Apple Pay violates competitive mobile wallet practices, rules the European Commission
Тhe anticompetitive arm of the European Commission (EC) is ready with its so-called preliminary view opinion on Apple's exclusive control of the NFC contactless payment technology that Apple Pay uses to authorize payments with the iPhone or the Apple Watch.
The Wall Street Journal reports that the EC preliminary view comes with a lengthy statement of objections that insists Apple's walled garden approach to mobile payments is restrictive to the competition in the fintech industry and especially in its mobile wallet efforts.
The Commission will recommend that Apple Pay be opened to third-party payment processors that is sure to raise some eyebrows over at Cupertino which has been adamant that its walled garden approach is ensuring a smooth and secure experience for its customers. According to the EU Executive Vice President Margrethe Vestager, the competition commissioner:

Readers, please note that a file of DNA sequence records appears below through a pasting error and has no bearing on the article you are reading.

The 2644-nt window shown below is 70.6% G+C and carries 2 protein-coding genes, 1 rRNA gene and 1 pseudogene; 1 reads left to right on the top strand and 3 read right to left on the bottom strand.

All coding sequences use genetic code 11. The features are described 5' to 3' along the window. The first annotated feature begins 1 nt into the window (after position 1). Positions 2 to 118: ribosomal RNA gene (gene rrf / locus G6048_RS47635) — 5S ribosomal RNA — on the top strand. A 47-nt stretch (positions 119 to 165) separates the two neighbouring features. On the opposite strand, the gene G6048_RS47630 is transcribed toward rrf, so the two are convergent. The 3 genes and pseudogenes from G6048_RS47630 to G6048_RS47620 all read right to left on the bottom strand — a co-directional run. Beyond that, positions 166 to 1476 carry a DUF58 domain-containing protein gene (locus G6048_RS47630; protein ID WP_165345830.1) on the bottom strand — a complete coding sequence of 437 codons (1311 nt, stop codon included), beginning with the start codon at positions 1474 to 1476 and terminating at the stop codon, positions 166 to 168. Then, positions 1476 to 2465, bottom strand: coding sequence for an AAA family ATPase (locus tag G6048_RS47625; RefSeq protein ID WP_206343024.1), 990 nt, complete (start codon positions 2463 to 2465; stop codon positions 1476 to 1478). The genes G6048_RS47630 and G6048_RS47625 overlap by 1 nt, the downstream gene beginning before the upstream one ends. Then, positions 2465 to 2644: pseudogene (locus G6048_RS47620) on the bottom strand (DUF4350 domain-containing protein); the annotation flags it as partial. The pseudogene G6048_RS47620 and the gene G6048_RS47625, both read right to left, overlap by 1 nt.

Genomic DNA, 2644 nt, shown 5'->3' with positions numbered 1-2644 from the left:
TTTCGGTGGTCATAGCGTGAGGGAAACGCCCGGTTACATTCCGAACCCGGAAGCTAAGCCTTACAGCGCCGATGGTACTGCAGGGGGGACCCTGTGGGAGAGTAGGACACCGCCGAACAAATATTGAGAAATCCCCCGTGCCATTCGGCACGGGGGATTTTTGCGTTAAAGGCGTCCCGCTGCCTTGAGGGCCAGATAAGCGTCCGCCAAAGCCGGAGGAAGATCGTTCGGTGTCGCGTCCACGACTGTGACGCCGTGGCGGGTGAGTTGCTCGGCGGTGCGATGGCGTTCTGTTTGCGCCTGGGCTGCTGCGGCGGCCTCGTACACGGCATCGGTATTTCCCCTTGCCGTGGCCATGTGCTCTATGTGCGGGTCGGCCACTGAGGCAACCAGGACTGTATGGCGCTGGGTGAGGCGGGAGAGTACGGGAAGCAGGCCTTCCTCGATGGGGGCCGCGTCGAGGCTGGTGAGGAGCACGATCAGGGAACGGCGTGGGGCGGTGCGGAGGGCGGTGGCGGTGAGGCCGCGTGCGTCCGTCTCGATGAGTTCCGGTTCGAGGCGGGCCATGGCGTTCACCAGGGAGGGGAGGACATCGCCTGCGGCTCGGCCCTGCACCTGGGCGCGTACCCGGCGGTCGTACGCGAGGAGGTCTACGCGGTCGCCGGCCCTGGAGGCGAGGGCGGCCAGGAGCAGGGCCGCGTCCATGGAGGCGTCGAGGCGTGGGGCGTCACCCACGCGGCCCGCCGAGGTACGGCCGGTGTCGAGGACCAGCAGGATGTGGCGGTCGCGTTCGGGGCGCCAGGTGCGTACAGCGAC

continue to engage with the Commission to ensure European consumers have access to the payment option of their choice in a safe and secure environment."While that is certainly true, a similar thing can be said for other mobile wallets like Google Pay or Samsung Pay, although Google's mobile payment solution works on multiple devices running Android. Apple commented that it will "
According to the WSJ, "once the new law comes into effect, so-called gatekeeper companies could face fines of up to 10% of their global annual revenue. Repeated infringements could raise the limit to 20% or lead to a ban on some acquisitions," all the while the Silicon Valley giants are in hot water over in Europe over what the EC perceives as anti-competitive and monopolistic behaviour on numerous other fronts.